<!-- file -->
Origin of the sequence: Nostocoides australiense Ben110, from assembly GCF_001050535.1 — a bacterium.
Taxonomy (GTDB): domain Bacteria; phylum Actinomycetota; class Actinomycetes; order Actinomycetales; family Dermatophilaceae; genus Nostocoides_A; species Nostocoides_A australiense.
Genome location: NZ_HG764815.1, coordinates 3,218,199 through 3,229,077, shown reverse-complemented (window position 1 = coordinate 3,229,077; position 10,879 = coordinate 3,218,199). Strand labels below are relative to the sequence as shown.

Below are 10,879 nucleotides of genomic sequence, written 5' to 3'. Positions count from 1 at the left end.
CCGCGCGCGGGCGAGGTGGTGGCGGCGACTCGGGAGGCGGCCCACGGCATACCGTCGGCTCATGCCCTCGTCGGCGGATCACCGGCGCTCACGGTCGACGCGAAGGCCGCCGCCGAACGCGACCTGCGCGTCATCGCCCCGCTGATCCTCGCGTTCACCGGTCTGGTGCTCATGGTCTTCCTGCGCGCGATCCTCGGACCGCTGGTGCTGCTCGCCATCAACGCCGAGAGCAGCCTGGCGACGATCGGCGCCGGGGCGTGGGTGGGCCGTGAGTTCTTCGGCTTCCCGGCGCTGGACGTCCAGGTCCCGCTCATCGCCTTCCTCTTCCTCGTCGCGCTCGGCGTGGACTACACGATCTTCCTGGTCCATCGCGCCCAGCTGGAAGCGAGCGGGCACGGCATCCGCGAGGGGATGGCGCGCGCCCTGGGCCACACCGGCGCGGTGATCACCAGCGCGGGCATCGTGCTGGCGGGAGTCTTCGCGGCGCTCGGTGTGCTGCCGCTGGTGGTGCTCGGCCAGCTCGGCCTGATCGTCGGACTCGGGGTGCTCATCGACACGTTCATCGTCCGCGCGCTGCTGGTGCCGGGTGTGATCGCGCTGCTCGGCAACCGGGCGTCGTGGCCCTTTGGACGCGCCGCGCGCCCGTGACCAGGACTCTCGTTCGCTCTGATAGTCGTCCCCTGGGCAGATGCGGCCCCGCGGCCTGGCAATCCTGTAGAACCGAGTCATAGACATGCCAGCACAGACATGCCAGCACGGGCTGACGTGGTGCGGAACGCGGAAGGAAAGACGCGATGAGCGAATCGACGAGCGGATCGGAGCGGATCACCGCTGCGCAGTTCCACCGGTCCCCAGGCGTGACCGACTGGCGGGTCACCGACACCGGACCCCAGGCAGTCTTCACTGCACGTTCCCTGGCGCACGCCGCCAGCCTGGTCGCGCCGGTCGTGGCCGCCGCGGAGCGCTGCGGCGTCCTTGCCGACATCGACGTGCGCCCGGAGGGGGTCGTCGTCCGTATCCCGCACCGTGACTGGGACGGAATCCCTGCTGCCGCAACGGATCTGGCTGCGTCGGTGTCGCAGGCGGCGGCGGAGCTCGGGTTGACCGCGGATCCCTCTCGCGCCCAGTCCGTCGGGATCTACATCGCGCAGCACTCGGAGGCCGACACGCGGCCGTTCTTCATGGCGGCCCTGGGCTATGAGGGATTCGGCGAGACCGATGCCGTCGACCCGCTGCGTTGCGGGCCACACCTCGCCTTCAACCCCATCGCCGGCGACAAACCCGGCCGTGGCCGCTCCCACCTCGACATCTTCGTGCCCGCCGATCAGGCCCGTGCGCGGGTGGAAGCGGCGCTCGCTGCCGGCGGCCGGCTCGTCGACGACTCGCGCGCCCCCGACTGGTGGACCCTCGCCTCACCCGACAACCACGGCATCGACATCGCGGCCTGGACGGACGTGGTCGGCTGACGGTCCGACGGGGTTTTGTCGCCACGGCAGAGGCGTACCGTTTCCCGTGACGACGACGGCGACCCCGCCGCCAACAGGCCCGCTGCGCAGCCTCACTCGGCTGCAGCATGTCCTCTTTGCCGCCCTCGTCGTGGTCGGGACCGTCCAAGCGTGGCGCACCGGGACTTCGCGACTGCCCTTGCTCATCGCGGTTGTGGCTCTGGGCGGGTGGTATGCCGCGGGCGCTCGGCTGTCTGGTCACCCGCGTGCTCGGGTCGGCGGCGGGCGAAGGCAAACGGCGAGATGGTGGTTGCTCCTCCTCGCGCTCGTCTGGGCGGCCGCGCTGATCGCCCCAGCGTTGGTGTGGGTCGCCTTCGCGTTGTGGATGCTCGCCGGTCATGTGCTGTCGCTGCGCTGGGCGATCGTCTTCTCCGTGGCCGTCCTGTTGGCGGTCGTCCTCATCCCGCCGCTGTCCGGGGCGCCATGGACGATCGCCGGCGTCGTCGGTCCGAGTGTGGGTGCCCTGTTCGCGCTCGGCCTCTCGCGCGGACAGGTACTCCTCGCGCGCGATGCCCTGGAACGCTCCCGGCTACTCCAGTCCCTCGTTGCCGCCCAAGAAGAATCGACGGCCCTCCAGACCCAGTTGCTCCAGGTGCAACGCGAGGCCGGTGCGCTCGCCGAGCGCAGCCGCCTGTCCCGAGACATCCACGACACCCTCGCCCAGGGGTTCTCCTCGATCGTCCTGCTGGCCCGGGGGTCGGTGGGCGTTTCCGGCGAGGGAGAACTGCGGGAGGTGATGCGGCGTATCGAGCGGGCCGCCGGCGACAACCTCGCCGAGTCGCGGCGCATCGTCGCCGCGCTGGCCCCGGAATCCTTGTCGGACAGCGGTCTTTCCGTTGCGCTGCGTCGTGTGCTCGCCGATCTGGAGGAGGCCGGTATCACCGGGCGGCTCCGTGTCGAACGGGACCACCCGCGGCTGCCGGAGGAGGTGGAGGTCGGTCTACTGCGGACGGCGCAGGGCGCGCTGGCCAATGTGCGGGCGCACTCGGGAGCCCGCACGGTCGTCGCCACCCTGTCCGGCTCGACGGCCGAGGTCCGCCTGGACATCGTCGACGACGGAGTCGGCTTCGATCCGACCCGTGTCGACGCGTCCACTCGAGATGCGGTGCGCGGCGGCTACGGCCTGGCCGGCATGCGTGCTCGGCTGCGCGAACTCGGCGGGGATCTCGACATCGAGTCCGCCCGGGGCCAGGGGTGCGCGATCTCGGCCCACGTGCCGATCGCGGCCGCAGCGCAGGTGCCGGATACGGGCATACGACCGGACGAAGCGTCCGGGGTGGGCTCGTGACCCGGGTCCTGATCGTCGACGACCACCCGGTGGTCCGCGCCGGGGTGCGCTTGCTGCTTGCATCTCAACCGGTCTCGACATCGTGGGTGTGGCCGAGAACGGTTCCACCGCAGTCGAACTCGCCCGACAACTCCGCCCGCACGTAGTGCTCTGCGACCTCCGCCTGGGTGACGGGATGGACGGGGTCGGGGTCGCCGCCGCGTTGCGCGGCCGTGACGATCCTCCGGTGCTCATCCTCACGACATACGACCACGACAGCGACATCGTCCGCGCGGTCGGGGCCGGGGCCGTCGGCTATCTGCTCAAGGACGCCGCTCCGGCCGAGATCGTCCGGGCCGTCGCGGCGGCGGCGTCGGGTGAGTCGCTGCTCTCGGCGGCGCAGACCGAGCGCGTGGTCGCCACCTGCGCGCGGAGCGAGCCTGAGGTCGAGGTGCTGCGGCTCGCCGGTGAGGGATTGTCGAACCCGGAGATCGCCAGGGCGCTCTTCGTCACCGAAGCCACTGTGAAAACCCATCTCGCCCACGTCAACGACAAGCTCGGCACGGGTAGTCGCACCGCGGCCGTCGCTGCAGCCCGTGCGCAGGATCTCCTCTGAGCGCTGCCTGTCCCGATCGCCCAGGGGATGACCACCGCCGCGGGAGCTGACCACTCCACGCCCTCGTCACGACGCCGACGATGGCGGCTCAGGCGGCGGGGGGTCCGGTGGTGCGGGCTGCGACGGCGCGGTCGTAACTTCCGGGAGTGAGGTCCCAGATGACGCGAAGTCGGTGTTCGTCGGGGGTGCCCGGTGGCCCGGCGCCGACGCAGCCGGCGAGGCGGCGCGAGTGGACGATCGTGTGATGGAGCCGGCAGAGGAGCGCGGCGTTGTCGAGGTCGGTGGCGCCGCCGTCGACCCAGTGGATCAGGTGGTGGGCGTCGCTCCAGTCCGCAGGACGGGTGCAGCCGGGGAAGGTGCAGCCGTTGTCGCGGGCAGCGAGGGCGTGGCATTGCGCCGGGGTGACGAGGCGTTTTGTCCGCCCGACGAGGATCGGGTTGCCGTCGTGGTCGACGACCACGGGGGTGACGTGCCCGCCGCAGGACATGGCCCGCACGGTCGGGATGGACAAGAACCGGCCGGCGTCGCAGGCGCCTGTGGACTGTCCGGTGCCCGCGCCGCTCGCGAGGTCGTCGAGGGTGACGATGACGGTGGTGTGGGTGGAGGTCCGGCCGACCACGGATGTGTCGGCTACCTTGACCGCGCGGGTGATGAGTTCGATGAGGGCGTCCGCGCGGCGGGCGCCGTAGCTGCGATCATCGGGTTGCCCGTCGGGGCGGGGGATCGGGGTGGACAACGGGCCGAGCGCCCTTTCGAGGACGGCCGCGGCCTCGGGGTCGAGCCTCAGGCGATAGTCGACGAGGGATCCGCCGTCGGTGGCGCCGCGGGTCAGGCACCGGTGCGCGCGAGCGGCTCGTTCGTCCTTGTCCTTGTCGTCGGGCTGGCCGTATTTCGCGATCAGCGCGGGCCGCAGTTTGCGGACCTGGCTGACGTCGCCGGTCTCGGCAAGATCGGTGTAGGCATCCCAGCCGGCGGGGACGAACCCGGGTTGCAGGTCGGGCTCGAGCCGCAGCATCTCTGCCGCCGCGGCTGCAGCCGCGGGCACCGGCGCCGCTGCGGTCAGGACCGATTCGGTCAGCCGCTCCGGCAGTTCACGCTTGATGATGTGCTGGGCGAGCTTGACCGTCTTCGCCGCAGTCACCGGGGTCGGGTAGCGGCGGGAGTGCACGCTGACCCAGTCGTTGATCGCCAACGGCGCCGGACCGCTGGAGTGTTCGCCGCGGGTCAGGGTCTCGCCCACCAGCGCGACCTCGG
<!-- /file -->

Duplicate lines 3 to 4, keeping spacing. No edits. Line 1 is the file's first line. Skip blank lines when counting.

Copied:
Genome location: NZ_HG764815.1, coordinates 3,218,199 through 3,229,077, shown reverse-complemented (window position 1 = coordinate 3,229,077; position 10,879 = coordinate 3,218,199). Strand labels below are relative to the sequence as shown.

Below are 10,879 nucleotides of genomic sequence, written 5' to 3'. Positions count from 1 at the left end.